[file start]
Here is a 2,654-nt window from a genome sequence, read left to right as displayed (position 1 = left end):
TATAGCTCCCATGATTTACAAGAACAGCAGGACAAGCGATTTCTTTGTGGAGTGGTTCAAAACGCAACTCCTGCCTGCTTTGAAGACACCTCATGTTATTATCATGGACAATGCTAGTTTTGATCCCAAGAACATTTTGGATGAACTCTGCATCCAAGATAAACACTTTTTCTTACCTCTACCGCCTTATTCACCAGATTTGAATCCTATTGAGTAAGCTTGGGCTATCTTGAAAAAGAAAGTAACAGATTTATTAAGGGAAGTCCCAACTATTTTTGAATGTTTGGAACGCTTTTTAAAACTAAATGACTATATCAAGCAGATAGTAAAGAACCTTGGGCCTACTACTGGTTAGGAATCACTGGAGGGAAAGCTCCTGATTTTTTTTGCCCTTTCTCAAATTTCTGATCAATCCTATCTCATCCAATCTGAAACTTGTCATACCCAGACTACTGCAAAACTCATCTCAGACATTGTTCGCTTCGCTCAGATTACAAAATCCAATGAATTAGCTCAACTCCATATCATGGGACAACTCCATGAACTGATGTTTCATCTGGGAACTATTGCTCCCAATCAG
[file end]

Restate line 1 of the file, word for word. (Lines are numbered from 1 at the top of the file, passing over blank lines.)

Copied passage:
Here is a 2,654-nt window from a genome sequence, read left to right as displayed (position 1 = left end):